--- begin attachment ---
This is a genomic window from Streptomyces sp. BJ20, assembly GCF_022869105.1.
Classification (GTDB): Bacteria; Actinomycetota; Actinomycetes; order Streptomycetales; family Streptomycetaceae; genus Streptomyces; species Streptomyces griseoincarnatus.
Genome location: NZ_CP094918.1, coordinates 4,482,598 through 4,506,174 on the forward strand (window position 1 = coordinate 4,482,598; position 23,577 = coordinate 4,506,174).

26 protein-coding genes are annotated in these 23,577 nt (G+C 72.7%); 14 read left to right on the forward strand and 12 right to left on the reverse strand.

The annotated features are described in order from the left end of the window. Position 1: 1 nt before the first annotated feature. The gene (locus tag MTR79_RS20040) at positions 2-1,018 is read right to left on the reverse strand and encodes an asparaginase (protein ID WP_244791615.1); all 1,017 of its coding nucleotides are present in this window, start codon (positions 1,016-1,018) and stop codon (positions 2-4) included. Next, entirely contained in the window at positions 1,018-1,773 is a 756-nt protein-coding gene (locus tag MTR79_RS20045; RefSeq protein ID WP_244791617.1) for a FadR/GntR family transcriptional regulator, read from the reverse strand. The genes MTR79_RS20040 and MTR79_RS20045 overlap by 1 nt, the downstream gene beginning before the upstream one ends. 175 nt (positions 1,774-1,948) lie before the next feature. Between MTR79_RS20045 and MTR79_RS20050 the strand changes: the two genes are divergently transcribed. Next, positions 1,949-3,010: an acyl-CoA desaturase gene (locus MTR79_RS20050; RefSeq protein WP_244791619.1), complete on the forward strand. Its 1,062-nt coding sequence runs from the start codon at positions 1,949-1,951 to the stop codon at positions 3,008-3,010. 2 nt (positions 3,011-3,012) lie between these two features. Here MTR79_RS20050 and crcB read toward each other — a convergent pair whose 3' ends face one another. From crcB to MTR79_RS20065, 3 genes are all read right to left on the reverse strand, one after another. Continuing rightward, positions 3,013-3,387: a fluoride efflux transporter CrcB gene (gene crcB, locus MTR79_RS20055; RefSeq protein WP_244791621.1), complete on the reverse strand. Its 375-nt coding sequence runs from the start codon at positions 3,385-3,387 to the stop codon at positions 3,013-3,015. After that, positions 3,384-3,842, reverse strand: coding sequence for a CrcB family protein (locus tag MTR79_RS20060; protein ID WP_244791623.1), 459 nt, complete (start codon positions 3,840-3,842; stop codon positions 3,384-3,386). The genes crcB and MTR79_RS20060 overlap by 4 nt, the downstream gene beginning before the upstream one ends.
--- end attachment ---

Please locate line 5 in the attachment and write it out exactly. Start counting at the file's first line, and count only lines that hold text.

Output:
The annotated features are described in order from the left end of the window. Position 1: 1 nt before the first annotated feature. The gene (locus tag MTR79_RS20040) at positions 2-1,018 is read right to left on the reverse strand and encodes an asparaginase (protein ID WP_244791615.1); all 1,017 of its coding nucleotides are present in this window, start codon (positions 1,016-1,018) and stop codon (positions 2-4) included. Next, entirely contained in the window at positions 1,018-1,773 is a 756-nt protein-coding gene (locus tag MTR79_RS20045; RefSeq protein ID WP_244791617.1) for a FadR/GntR family transcriptional regulator, read from the reverse strand. The genes MTR79_RS20040 and MTR79_RS20045 overlap by 1 nt, the downstream gene beginning before the upstream one ends. 175 nt (positions 1,774-1,948) lie before the next feature. Between MTR79_RS20045 and MTR79_RS20050 the strand changes: the two genes are divergently transcribed. Next, positions 1,949-3,010: an acyl-CoA desaturase gene (locus MTR79_RS20050; RefSeq protein WP_244791619.1), complete on the forward strand. Its 1,062-nt coding sequence runs from the start codon at positions 1,949-1,951 to the stop codon at positions 3,008-3,010. 2 nt (positions 3,011-3,012) lie between these two features. Here MTR79_RS20050 and crcB read toward each other — a convergent pair whose 3' ends face one another. From crcB to MTR79_RS20065, 3 genes are all read right to left on the reverse strand, one after another. Continuing rightward, positions 3,013-3,387: a fluoride efflux transporter CrcB gene (gene crcB, locus MTR79_RS20055; RefSeq protein WP_244791621.1), complete on the reverse strand. Its 375-nt coding sequence runs from the start codon at positions 3,385-3,387 to the stop codon at positions 3,013-3,015. After that, positions 3,384-3,842, reverse strand: coding sequence for a CrcB family protein (locus tag MTR79_RS20060; protein ID WP_244791623.1), 459 nt, complete (start codon positions 3,840-3,842; stop codon positions 3,384-3,386). The genes crcB and MTR79_RS20060 overlap by 4 nt, the downstream gene beginning before the upstream one ends.